World's longest and deepest rail tunnel now open

PlantMiner   |   June 1, 2016

After almost two decades of construction work, Switzerland has officially opened it's 57km twin-bore Gotthard base tunnel.

The opening of the tunnel pushes Japan's 53.9km Seikan rail tunnel into second place, and the 50.0km Channel Tunnel linking the UK and France into third. Australia’s longest tunnel (which is still under constrcution) will sit at 15km, reaching only a quarter of the length of Switzerland's development. 

The project, which cost over $12b, was delivered on time and within budget and provides a high-speed rail link under the Swiss Alps between northern and southern Europe at speeds of up to 250km/h. The tunnel creates a mainline rail connection between Rotterdam in the Netherlands and Genoa in Italy. 


Taking the title of 'world's longest and deepest tunnel' is cool and everything, but what is really noteworthy is the incredible construction and engineering efforts that were necessary to get to this point. It's exciting projects like this that encourages creativity and innovation on a global level and keep the industry motivated to achieve great things.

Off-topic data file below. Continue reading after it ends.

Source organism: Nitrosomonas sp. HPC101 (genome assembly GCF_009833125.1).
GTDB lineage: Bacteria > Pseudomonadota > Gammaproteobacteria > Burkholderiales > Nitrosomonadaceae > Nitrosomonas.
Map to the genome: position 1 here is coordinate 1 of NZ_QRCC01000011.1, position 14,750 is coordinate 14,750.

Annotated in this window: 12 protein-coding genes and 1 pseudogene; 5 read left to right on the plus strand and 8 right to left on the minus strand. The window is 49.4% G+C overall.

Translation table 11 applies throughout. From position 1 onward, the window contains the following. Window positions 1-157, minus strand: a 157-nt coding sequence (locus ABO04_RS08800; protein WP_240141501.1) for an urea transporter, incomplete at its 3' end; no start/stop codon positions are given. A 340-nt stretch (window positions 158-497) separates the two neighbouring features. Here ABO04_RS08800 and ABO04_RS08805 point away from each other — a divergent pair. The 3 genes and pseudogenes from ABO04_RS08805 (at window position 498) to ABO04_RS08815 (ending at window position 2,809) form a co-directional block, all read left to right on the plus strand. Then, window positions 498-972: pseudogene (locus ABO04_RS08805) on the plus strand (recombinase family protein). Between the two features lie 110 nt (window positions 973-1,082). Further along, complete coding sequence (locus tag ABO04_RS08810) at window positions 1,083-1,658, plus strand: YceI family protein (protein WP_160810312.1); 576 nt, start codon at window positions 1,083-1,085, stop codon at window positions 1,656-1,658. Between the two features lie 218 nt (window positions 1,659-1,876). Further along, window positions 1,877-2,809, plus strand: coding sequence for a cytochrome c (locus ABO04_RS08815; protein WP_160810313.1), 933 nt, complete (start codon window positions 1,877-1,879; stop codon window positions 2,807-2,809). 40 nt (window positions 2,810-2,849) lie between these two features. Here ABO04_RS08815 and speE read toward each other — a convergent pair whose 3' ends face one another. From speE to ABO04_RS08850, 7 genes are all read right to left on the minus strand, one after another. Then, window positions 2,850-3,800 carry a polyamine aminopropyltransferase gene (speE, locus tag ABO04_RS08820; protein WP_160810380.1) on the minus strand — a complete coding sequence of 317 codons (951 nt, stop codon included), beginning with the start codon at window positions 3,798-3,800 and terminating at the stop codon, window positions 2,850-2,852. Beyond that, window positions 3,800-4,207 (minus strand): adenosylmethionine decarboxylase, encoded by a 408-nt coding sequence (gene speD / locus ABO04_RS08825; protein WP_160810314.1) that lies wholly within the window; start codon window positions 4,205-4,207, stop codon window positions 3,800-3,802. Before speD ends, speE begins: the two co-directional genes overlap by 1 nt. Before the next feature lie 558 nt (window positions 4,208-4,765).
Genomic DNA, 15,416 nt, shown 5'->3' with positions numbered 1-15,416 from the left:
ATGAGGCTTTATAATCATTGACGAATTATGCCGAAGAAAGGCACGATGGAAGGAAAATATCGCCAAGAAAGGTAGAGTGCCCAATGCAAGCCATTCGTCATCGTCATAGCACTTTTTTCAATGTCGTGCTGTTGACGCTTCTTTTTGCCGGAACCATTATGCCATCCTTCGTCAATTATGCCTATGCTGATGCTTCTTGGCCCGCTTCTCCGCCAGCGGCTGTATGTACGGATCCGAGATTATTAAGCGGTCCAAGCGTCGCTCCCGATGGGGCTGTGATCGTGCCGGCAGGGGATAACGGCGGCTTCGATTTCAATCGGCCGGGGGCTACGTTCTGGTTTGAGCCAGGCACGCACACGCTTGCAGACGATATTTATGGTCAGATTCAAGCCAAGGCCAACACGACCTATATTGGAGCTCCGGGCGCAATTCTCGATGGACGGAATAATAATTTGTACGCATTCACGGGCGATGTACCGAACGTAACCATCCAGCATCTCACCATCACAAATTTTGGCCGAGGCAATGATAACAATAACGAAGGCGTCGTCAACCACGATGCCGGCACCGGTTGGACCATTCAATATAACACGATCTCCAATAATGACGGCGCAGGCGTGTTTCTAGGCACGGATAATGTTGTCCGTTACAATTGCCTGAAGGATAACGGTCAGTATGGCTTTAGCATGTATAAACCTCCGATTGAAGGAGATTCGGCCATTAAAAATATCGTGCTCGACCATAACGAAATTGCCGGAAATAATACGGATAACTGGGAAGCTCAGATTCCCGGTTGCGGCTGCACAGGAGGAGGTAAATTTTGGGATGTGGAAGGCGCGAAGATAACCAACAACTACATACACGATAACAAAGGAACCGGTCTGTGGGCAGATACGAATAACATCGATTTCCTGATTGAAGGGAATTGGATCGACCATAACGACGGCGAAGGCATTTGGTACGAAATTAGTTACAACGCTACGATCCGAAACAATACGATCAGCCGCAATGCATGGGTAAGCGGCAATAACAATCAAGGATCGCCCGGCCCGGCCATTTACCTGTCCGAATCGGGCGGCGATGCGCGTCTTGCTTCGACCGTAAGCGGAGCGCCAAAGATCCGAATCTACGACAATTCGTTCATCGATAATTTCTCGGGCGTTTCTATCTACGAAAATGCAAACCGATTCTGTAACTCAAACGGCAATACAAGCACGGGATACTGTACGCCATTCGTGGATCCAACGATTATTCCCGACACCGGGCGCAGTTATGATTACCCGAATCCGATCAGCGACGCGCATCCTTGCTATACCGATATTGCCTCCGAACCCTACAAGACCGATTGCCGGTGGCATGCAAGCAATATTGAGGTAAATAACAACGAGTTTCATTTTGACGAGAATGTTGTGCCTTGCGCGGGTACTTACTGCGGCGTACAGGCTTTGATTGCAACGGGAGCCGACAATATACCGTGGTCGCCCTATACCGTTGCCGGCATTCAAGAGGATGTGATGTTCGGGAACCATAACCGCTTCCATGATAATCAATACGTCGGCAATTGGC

The completed tunnel travels up to 2.3km below the surface of the Swiss Alps and through rock that reaches temperatures of 46C. Engineers had to dig and blast through 73 different kinds of rock, some as hard as granite and others as soft as sugar. More than 28 tonnes of rock was excavated - this is more than it would take to build 6 Egyption Pyramids. The rock was then broken down to help make the concrete used to build the tunnel. 

To put the impact of the Gotthard tunnel in perspective, when full services begin in December, the journey time for travellers between Zurich and Milan will be reduced by a full hour. It is expected that 260 freight trains and 65 passenger trains will pass through the tunnel each day in a journey taking as little as 17 minutes. 

Gotthard works & tunnel boring machine as it hit target destination Amsteg

Gotthard works & tunnel boring machine as it hit target destination Amsteg. Source: Tunnel Talk

Such a reduction is impressive by any standards, and is attributable to the tunnel following a flat and straight course, instead of winding up through the mountain like the old rail and road tunnels.

The Gotthard tunnel is not only a giant step for Switzerland, but the entire European Union. The economic benefits that stem from easier movement of goods and increased tourism will be felt across the continent. It also serves to protect the Alpine environment - a million lorries travel through the Alps per year and they will now be able to go off the road, onto rail and into tunnels like this. 

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Source: BBC 

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